Power & Pipes

FERC, CFTC, and State Energy Law Developments

In an order denying a request to waive filing requirements triggered by changes in ownership of qualifying facility (QF) projects, the Federal Energy Regulatory Commission reiterated the importance of ensuring QF filings, specifically Form 556, are up to date.


Small power production facilities and co-generation facilities are eligible for QF status, which generally confers special rate and regulatory treatment. A generating resource may either self-certify or apply for certification with FERC. Either certification avenue requires submitting a FERC Form 556 for each QF.

FERC may waive the certification requirement for good cause upon request. Under FERC’s regulations, a QF-owning entity must recertify when a material change occurs to ensure the facility retains QF status.

A company that acquired 185 not yet operational QFs sought a waiver of the recertification requirements, arguing that although the prior owner had filed a Form 556 for each, it was unnecessarily burdensome to have to make new filings for all those projects to reflect the change in ownership. The company also noted that FERC advised that a Form 556 must be filed within 30 days of a material change, although no regulation provided a specific deadline.

FERC’s Order Denying Waiver

The Commission’s order denying the waiver request provides additional guidance for QF certification. The Commission reiterated the importance of QF certification and recertification for any material changes to the facts and representations of a certification. FERC considers a material change to be any acquisition that would make any entity have a 10% equity interest in a QF, as well as an increase in ownership by 10% or more.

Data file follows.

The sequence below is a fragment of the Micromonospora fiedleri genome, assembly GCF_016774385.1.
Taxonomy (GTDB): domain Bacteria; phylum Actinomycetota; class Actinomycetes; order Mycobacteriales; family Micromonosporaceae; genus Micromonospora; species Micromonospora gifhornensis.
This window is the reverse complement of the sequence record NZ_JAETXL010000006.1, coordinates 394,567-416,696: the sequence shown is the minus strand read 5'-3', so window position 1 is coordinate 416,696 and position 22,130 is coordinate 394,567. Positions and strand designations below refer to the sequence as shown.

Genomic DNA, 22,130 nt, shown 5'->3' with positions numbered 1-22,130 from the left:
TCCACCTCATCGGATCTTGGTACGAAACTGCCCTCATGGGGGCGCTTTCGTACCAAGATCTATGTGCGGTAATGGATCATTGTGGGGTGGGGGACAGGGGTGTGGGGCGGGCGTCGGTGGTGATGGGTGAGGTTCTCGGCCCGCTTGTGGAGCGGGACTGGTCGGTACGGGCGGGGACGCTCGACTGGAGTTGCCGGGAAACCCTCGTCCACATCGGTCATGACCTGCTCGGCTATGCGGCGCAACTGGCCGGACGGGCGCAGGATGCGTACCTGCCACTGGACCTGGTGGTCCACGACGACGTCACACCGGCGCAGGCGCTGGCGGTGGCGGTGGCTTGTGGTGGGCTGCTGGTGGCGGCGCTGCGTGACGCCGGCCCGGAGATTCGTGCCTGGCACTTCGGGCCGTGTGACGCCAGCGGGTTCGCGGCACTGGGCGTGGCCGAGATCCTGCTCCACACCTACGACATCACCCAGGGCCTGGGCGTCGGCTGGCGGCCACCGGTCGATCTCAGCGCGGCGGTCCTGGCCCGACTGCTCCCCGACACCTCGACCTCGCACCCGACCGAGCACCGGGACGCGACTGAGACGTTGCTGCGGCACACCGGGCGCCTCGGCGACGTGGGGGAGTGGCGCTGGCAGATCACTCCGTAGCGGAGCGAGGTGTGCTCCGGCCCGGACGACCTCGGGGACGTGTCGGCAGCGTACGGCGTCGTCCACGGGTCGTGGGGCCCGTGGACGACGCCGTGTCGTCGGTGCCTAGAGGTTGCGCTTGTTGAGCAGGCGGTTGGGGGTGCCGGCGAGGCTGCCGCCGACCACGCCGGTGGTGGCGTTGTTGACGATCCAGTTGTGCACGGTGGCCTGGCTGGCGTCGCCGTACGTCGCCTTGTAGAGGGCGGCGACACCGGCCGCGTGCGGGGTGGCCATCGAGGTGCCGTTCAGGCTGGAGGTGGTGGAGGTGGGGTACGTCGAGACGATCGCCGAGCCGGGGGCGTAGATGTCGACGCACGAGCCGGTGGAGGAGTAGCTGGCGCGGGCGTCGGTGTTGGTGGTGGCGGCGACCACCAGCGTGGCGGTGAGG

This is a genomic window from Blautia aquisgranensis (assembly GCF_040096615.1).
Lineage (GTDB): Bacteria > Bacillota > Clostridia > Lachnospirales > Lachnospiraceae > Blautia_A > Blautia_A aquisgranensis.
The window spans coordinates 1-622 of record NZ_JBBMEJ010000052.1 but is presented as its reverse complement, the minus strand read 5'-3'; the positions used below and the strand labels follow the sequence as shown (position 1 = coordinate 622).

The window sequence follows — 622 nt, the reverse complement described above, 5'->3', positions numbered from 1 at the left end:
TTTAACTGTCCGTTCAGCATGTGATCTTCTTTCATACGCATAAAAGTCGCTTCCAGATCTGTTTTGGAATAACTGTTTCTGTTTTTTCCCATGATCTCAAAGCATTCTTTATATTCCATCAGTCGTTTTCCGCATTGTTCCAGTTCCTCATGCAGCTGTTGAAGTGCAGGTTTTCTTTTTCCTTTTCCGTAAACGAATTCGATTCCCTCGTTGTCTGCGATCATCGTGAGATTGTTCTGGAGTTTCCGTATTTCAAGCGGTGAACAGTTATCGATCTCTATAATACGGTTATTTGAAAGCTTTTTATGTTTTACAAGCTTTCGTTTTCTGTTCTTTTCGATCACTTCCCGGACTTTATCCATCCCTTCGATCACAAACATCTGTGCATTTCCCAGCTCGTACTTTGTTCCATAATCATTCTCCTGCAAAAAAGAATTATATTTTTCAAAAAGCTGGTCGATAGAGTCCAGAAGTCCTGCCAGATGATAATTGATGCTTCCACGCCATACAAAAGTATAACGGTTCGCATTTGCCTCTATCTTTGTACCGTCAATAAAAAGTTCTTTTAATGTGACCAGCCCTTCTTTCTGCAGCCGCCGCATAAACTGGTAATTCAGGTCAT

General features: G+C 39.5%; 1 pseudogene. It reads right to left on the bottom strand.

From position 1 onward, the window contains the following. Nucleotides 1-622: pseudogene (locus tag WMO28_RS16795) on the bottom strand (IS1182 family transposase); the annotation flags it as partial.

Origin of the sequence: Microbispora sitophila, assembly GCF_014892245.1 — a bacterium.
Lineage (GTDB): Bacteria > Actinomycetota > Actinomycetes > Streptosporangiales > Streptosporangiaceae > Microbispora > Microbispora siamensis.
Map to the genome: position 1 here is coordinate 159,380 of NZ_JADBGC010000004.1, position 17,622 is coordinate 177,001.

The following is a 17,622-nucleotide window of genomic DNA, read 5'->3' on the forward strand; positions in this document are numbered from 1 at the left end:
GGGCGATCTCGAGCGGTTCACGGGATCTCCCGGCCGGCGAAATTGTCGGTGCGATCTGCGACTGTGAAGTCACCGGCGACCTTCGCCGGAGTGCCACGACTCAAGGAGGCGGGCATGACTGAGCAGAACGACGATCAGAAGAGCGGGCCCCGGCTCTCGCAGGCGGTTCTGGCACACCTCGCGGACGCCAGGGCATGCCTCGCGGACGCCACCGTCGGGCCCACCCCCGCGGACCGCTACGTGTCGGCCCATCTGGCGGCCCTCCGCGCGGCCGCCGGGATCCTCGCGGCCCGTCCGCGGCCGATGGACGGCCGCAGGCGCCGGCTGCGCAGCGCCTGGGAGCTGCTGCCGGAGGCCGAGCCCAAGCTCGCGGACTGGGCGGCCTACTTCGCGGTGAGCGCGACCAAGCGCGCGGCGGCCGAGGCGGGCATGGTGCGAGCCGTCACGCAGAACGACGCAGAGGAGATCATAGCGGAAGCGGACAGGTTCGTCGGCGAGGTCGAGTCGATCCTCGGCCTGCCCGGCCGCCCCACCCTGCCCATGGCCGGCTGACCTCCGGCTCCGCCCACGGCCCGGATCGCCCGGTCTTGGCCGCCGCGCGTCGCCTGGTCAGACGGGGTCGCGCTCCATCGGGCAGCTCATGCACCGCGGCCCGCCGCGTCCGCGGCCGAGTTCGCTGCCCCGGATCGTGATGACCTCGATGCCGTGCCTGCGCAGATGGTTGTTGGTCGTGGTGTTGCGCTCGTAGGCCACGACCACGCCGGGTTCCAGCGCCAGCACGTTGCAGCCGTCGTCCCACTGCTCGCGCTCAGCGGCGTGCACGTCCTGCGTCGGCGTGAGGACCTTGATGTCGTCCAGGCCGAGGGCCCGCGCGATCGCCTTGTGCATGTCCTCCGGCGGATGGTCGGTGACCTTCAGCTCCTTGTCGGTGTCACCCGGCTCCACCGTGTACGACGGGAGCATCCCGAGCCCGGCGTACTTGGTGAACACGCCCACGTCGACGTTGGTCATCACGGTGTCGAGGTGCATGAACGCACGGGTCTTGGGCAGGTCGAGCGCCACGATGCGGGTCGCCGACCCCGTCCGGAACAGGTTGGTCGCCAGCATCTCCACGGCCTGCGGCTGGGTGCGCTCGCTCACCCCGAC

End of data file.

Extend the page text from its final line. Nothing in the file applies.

The Commission explained that QF certification is not necessary “until such time as the facility begins operations and makes an otherwise [Federal Power Act]-jurisdictional sale.” Agreeing with the company, the Commission held that because none of the company’s facilities were operational, none had to be certified as QFs.

But, the company can no longer rely on the prior QF status of these facilities because the change in ownership constitutes a material change. As each QF becomes operational, and assuming it makes jurisdictional sales, the owner must file an updated Form 556 to re-obtain the facility’s QF status.

Finally, regarding the timing of filing a Form 556 to recertify as a QF after a material change, the Commission agreed that its “regulations do not explicitly state when a QF must file.” But the regulations require recertification “when the material change is made,” and the Commission will determine timeliness of the filing “on a case-by-case basis.”

The Commission also noted, in apparent reference to the 30-day filing window provided by FERC staff, that “informal staff advice . . . does not necessarily represent the official views of the Commission, and thus is not binding on the Commission.”

Key Takeaways

  • QF status, while always voluntary, can create additional compliance burdens if created well in advance of the facility beginning operations, particularly where the ownership or project design changes prior to operation.
  • A material change requires an updated Form 556 to retain QF status. Changes in ownership are material when an entity acquires a 10% equity interest or increases ownership by 10% or more.
  • Recertifying QF status following a material change must be timely, although FERC has not clarified how long after a material change it would consider a filing to be timely and did not commit to informal staff guidance suggesting a 30-day period. It may be advantageous to prepare a Form 556 in advance of an anticipated material change to ensure it can be filed as soon as possible after the change occurs.

The Commission’s order is Irradiant Partners, LP, 178 FERC ¶ 61,215 (2022).